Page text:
15 Signs Georgetown is Back
With Millennials overrunning Penn Quarter, NoMa, Shaw, Bloomingdale, Capital Riverfront, Clarendon and the rest, and City Center every day announcing a Burberry or a Boulud, people wonder whether all the oxygen’s been sucked out of the west end of town. We put on our Docksiders, read some old Art Buchwald and wandered the cobblestone looking for answers:
1) G’Town still has the only Apple Store in the city—normally with lots more people in it than this picture shows.
2) DC has a new love affair with water (see: Forest City’s Yards, PN Hoffman’s Wharf, Peterson’s National Harbor), and Georgetown was there first. Or ask MRP, Rockpoint or HFF whether they were happy with the $75M markup they got selling Washington Harbour in 2013.
3) Georgetown Park is back—Lanier and Miller resolved their differences, Vornado rehabbed and sold to Jamestown, and the new owner (who also has Chelsea Market and Ghirardelli Square) knows how to innovate.
4) EastBanc’s 1055 High St, designed by Beyer Blinder Belle, got snapped up in eight days at $1,300 a foot. And the flood of empty nesters wanting to feel young by going back into the city has just begun. Fortunately, they grew up with the Kennedys, took French in high school and think G’Town, like the Upper East Side, is the ne plus ultra.
5) Celebrities are still flocking. Ben Bradlee may be gone but new Post publisher Fred Ryan and Politico’s Robert Albritton have arrived. Even Under Armour’s Kevin Plank (so cool, that’s a picture of him above at a Bisnow event) has returned. (He used his grandma’s rowhouse to start the company.)
6) If you think Georgetown is just Martin’s Tavern, you haven’t tried Fabio Trabocchi’s Fiola Mare from Penn Quarter or Chez Billy Sud branching from Petworth, or heard that Palena’s iconic Frank Ruta dons his toque next month at the Capella Grill Room.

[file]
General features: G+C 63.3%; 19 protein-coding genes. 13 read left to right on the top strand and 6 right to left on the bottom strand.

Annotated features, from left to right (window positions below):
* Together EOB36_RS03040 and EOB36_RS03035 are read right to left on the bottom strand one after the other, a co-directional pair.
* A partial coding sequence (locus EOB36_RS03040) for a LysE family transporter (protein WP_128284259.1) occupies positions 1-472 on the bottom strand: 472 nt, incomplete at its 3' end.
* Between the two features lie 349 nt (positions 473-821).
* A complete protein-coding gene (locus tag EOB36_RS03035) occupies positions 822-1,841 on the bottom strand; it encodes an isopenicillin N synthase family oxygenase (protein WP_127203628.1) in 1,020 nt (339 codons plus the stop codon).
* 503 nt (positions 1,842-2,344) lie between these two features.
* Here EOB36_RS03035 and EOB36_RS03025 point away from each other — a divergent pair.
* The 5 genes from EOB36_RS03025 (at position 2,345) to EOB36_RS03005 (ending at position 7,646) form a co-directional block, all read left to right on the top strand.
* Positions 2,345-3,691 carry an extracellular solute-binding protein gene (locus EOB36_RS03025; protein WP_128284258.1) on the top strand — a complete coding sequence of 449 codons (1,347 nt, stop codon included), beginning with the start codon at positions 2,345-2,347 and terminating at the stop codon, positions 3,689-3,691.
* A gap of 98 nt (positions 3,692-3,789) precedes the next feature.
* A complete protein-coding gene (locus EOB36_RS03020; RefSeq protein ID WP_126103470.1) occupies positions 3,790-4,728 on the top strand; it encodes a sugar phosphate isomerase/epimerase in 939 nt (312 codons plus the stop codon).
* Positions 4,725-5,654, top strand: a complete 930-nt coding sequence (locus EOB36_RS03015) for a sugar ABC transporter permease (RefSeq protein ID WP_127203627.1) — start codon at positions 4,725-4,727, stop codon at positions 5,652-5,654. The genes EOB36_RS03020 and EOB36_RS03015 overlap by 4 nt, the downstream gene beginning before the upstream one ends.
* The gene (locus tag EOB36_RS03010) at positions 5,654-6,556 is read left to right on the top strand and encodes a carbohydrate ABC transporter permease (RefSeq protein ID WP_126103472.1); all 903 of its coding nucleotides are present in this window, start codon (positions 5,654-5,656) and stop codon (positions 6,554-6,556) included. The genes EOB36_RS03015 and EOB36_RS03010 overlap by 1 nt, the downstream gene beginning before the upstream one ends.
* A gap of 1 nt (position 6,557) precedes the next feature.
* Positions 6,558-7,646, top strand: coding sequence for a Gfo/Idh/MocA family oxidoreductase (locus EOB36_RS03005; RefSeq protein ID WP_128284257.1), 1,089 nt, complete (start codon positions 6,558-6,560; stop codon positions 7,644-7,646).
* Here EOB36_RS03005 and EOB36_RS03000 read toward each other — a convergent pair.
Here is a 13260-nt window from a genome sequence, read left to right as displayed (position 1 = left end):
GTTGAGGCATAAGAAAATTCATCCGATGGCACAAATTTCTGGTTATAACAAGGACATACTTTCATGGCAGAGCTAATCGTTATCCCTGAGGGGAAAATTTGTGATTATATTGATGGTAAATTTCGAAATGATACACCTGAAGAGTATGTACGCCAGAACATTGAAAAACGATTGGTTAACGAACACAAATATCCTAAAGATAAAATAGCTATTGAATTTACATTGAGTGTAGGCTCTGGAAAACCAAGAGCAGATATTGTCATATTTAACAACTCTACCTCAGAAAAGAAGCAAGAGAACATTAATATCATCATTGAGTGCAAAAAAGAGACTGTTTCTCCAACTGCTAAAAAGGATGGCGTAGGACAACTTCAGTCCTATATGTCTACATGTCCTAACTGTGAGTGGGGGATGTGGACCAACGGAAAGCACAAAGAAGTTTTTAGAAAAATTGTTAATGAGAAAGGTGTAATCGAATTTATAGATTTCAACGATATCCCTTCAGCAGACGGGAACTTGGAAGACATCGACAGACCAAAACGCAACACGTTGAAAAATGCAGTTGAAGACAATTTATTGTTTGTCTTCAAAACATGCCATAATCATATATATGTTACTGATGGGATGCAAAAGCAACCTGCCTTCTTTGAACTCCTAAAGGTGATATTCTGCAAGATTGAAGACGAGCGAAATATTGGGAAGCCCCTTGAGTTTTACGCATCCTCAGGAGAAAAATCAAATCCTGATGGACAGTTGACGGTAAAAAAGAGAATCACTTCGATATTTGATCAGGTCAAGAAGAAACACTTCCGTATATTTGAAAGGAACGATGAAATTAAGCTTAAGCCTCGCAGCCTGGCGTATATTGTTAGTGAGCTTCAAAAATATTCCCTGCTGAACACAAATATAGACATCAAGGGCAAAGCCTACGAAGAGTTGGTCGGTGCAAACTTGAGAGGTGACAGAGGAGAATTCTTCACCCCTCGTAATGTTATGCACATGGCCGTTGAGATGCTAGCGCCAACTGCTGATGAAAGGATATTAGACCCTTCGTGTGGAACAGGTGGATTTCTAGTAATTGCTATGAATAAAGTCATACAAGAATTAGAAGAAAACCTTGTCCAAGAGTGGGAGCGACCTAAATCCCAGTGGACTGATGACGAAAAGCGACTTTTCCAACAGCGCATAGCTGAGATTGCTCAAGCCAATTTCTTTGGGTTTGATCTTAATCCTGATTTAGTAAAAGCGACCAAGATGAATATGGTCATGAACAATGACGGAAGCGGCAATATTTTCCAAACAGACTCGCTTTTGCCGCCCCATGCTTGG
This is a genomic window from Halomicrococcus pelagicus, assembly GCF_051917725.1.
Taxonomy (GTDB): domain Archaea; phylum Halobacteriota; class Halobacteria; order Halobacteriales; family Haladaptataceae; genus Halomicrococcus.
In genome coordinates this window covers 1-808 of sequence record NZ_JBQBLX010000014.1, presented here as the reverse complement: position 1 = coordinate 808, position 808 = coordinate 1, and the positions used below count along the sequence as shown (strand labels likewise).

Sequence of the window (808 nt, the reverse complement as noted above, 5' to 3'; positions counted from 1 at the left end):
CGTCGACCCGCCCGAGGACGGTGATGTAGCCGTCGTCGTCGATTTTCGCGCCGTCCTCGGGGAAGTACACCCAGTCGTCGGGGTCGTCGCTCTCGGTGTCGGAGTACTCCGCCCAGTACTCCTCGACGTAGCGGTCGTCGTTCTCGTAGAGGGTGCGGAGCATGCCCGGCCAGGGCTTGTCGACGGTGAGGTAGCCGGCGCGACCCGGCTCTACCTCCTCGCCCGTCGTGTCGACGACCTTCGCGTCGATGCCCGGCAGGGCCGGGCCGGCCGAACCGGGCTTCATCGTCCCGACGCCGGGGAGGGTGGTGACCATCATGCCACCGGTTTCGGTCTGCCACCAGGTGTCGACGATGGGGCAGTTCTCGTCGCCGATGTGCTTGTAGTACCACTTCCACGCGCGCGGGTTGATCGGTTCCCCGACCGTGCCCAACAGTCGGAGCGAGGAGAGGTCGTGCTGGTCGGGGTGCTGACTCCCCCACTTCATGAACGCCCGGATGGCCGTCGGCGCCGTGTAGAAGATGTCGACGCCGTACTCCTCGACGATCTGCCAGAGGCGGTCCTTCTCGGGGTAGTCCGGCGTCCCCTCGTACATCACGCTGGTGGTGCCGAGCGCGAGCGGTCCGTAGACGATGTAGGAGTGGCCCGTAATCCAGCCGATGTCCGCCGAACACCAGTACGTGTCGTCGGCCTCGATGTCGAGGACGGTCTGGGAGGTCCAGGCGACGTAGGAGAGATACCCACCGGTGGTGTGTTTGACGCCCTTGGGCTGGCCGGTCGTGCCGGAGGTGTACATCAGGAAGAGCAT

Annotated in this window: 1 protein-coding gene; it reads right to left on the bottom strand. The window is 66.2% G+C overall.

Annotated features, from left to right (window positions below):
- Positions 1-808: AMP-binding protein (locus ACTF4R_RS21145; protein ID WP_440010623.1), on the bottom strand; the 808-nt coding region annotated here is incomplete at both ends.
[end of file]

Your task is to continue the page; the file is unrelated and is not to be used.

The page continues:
7) They may not have a subway to attract visitors, but they could be getting the city's first gondola. The Georgetown and Rosslyn BIDs are doing a feasibility study—presumably they will find it will not only be more fun than driving, but faster than taking the Key Bridge.
8) Stylish placemaker Anthony Lanier is still at work buying and building—like at the Lukoil gas station across from the Four Seasons, where he’s planning to replace high-test with high-end (restaurant and residential) just like he turned an incinerator into a Ritz-Carlton showpiece.
9) Property is still worth fighting over. Where else is every square inch deemed so desirable that two of the top social figures in the city—Mark Ein (above) and Jane and Calvin Cafritz—publicly battle as neighbors over a proposed garage?
10) The commercial art gallery center of gravity has shifted from DuPont Circle to upper Wisconsin. And high-end art has never been cooler.
11) What other submarket has three five-star hotels—the Four Seasons, Ritz and Capella? Or the assortment of Hollywood and international royalty who stay there?
12) Frank Saul and Mike Balaban, who could pioneer Millennial-attuned micro apartments (350 SF) anywhere, chose the hallowed former ground of Michel Richard. (This is just a generic picture; they haven't unveiled their take yet.)
13) As if it weren’t enough to be the capital of cupcakes (from international icon Georgetown Cupcake to local favorite Baked & Wired), now it’s also the Mecca of Macaroons: Olivia Macaron, Dean & DeLuca, Café Leopold, Paul, Patisserie Poupon, Malmaison and Macaron Bee.
14) Cool companies want to be there: Connie Milstein’s Dogtag Bakery (food training for vets downstairs, business training upstairs); Rent the Runway ultra fancy designer dresses available for the day; and companies like EverFi and Peter Thiel’s Palantir that we hear JBG is helping to attract to the east side of Jefferson Street.
15) Architects know about style, and there are more of them there per capita than any other place (that we can think of—that’s our idea of rigorous research): Lehman Smith McLeish, Hickok Cole, Shalom Baranes Associates, EYP, HOK, Core, Bowie Gridley, Hugh Jacobsen, Frank Schlesinger, Cox Graae & Spack, Hartman Cox, Cunningham & Quill, Beyer Blinder Belle. And given office vacancy in the Metro, c’mon, they could locate anywhere. Bonus point: Hickok Cole's trendsetting annual Art Night.
Caveat: There may be a flaw in our talking about whether Georgetown is back. Maybe it never left. After all, it’s been there since 1751—so old the George refers to George II, not George Washington. Even Café Milano has been here since the 1800s (we think).